The Science of Motor Unit Recruitment Part 2

In my first installment of this series, I explained how the incredibly important size principle works. It’s crucial to understand that information, so if you haven’t checked it out you can do so by clicking here.

To recap, all movements start in your brain, and then travel down your spinal cord where the signal stimulates the motor neuron to contract your muscles.

Now, I’m going to take things a step further by explaining the essential component of any training program that’s designed to build muscle, boost strength, or burn body fat.

What is the essential principle that I live by? You must recruit as many motor units as possible with every rep of every exercise. The only way to do this is by following training parameters that tap into your largest motor units.

Here’s why that’s important. You see, according to Henneman’s size principle, if you’re tapping into the largest motor units you’re also recruiting all of the other motor units (from smallest on up).

Check out the graph on the right that shows the relationship between force and motor unit recruitment. The highest levels of force coincide with the highest level of motor unit recruitment. There’s no reason to ever do a rep, set, or workout that doesn’t target as many motor units (muscle fibers) as possible, therefore, keep this graph in the back of your mind.

Ok, at this point a logical question surely popped into your mind: “How do I recruit all my motor units?”

There are two ways: lift as heavy as possible, and lift as fast as possible. Now, keep in mind that heavy weights won’t move quickly, no matter how hard you try. But they don’t need to. When the weight is heavy enough to only allow three or four reps, you’re recruiting all your motor units because it takes every ounce of effort to get the weight moving.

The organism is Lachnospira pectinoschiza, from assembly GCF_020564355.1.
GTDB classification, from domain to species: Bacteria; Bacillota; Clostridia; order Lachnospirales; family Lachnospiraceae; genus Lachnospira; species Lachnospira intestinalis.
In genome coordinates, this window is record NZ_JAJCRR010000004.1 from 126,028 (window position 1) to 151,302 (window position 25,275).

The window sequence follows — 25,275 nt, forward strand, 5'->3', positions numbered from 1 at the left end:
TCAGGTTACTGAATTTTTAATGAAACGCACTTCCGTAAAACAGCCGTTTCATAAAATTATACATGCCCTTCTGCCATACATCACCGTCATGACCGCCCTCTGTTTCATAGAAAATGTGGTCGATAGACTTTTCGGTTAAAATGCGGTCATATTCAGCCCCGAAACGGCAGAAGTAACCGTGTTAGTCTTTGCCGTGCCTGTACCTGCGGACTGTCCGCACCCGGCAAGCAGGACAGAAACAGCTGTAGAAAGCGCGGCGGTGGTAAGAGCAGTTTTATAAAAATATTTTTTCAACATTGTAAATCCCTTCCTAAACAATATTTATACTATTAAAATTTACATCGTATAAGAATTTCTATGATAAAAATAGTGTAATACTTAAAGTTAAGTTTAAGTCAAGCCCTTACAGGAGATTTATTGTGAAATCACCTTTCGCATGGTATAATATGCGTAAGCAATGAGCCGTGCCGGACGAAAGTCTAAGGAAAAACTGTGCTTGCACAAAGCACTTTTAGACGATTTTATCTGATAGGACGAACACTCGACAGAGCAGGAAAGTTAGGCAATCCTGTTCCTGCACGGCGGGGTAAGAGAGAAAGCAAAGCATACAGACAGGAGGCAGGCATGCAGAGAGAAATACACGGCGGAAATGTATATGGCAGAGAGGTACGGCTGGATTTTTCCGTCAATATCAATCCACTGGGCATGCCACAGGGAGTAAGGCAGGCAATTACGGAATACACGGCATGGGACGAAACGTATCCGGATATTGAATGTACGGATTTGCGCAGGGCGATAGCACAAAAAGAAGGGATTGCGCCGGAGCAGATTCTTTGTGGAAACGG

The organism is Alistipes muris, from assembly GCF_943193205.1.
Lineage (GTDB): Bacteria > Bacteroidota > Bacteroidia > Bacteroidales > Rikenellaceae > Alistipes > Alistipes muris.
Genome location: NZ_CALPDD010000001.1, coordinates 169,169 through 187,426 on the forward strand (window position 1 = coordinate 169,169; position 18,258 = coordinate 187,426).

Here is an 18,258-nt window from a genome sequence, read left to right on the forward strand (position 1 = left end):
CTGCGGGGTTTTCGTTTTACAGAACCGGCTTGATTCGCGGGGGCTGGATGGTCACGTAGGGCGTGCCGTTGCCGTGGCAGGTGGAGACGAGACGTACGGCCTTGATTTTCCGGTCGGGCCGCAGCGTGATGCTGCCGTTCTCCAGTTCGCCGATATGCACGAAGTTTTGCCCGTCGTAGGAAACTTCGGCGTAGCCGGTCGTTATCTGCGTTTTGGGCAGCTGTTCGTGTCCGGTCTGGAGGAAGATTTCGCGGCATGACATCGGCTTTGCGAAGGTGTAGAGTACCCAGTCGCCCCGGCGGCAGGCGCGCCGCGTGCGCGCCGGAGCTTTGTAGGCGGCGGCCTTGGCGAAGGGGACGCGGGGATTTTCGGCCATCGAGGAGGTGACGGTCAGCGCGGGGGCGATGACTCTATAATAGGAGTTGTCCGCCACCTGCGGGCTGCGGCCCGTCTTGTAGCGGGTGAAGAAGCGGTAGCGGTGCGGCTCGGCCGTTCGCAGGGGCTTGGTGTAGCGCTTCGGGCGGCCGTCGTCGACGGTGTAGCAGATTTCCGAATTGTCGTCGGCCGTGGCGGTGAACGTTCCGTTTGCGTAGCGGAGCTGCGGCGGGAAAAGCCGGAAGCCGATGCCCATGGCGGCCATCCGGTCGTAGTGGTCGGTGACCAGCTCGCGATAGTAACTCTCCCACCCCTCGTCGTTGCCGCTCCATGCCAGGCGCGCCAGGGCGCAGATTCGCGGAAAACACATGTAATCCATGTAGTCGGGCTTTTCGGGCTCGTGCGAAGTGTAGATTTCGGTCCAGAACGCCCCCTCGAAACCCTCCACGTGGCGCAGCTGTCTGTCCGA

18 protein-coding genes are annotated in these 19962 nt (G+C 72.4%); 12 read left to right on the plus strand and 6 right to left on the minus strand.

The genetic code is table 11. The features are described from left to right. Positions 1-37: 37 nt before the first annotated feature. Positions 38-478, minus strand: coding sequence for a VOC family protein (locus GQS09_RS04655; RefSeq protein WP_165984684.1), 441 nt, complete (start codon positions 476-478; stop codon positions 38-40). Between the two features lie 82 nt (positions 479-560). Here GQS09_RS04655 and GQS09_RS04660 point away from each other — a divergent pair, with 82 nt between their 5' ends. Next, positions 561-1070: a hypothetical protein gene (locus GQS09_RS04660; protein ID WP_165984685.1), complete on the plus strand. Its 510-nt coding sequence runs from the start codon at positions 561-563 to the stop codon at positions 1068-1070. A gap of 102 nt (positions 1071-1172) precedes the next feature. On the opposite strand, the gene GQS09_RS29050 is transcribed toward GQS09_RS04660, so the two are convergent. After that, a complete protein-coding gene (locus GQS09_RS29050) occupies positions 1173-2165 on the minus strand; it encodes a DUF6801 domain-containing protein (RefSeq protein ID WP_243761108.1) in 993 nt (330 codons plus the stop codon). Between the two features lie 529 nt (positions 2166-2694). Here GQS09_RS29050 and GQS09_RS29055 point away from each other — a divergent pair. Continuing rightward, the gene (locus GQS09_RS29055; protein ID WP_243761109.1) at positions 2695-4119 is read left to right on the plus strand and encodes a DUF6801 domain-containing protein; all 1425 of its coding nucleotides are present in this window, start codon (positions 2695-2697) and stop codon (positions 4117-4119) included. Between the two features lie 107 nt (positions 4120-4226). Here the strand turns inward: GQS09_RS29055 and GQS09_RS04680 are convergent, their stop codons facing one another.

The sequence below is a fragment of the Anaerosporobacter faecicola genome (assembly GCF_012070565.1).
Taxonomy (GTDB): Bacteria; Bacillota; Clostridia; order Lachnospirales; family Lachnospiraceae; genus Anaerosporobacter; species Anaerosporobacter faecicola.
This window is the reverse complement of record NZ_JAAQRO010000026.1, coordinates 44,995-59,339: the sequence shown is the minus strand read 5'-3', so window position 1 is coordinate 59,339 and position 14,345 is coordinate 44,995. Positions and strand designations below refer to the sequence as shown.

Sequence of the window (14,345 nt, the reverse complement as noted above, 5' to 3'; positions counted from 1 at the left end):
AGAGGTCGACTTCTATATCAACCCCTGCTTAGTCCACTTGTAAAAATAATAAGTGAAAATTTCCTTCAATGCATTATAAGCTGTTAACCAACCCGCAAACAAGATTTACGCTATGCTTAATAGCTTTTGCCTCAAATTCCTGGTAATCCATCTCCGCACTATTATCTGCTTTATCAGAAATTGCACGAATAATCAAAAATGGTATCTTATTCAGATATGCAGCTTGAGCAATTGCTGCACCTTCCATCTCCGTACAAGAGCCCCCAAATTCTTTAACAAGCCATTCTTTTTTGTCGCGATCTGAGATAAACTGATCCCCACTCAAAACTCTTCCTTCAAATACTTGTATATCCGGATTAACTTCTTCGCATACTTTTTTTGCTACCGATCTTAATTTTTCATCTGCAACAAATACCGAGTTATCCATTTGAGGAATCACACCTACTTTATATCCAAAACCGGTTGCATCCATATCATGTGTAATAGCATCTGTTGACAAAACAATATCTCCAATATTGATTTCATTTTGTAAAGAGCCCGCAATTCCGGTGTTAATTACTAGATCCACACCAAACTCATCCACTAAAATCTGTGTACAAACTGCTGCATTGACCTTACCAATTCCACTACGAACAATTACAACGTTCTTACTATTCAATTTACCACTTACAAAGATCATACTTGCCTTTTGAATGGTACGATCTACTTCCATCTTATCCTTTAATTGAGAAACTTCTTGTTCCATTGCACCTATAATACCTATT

Where many people screw up, however, is with submaximal weights. I’m talking about lighter weights that you could move faster, but don’t. If you start with a weight you could lift 12 times, and if you lift with a slow tempo, you’re probably recruiting about 60% of your motor units. But if you accelerate the lift from the first rep as fast as possible – wham-o! – you’ve tapped into all the motor units that were sitting on the bench.

So there are two ways to recruit all your motor units: lift heavy weights some of the time, and lift lighter weights as fast as possible other times.

There’s another essential aspect that I want to mention with regard to lighter weights. It’s not the load of the weight that’s important – it’s the effort and intensity that will make or break your results. With enough focus and drive you could theoretically recruit more motor units with 50% of your one-repetition maximum compared to, say, 75% of your one-repetition maximum.

Now, here’s a critical component of the equation that many people don’t think about: “How long can I sustain maximum motor unit recruitment?” This, my friends, is the key to getting this powerful training concept right.

Remember I said that the goal of any rep, set, or workout should be to tap into your largest motor units (aka, largest muscle fibers)? Well, your biggest, strongest muscle fibers can’t maintain their activity for long since they rely on the short-acting ATP-PC energy system. This is a readily available supply of energy in your muscles that allows you to immediately tap into the “fight or flight” response. However, since it’s a small pool of energy, it can only maintain your maximum efforts for 10 seconds.